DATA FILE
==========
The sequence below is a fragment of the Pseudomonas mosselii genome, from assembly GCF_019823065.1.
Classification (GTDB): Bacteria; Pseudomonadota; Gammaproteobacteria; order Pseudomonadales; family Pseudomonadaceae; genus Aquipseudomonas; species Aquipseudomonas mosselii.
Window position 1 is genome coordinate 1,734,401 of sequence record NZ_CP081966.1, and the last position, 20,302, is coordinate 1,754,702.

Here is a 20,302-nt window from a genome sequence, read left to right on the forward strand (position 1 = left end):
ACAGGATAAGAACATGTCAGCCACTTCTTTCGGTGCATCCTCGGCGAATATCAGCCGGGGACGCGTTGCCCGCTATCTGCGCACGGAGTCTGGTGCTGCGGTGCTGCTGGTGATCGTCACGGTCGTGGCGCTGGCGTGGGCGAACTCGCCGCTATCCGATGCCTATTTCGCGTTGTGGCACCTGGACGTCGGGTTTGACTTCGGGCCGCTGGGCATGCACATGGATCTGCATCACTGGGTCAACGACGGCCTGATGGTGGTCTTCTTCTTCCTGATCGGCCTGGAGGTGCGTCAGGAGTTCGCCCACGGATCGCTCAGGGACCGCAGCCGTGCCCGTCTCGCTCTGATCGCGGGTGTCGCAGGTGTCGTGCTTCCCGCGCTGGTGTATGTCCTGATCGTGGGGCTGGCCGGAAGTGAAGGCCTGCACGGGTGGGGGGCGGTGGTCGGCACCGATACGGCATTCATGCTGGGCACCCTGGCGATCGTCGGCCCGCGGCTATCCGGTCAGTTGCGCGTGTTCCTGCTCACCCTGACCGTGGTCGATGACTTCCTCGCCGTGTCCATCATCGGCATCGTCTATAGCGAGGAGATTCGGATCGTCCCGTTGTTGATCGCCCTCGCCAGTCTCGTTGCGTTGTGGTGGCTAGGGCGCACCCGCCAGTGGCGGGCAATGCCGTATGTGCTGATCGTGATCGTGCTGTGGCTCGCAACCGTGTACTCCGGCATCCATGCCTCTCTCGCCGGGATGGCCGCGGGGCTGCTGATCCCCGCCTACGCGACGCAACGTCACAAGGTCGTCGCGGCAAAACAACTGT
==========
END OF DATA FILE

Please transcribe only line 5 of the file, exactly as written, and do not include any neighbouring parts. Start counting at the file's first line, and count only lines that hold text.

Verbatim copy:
ACAGGATAAGAACATGTCAGCCACTTCTTTCGGTGCATCCTCGGCGAATATCAGCCGGGGACGCGTTGCCCGCTATCTGCGCACGGAGTCTGGTGCTGCGGTGCTGCTGGTGATCGTCACGGTCGTGGCGCTGGCGTGGGCGAACTCGCCGCTATCCGATGCCTATTTCGCGTTGTGGCACCTGGACGTCGGGTTTGACTTCGGGCCGCTGGGCATGCACATGGATCTGCATCACTGGGTCAACGACGGCCTGATGGTGGTCTTCTTCTTCCTGATCGGCCTGGAGGTGCGTCAGGAGTTCGCCCACGGATCGCTCAGGGACCGCAGCCGTGCCCGTCTCGCTCTGATCGCGGGTGTCGCAGGTGTCGTGCTTCCCGCGCTGGTGTATGTCCTGATCGTGGGGCTGGCCGGAAGTGAAGGCCTGCACGGGTGGGGGGCGGTGGTCGGCACCGATACGGCATTCATGCTGGGCACCCTGGCGATCGTCGGCCCGCGGCTATCCGGTCAGTTGCGCGTGTTCCTGCTCACCCTGACCGTGGTCGATGACTTCCTCGCCGTGTCCATCATCGGCATCGTCTATAGCGAGGAGATTCGGATCGTCCCGTTGTTGATCGCCCTCGCCAGTCTCGTTGCGTTGTGGTGGCTAGGGCGCACCCGCCAGTGGCGGGCAATGCCGTATGTGCTGATCGTGATCGTGCTGTGGCTCGCAACCGTGTACTCCGGCATCCATGCCTCTCTCGCCGGGATGGCCGCGGGGCTGCTGATCCCCGCCTACGCGACGCAACGTCACAAGGTCGTCGCGGCAAAACAACTGT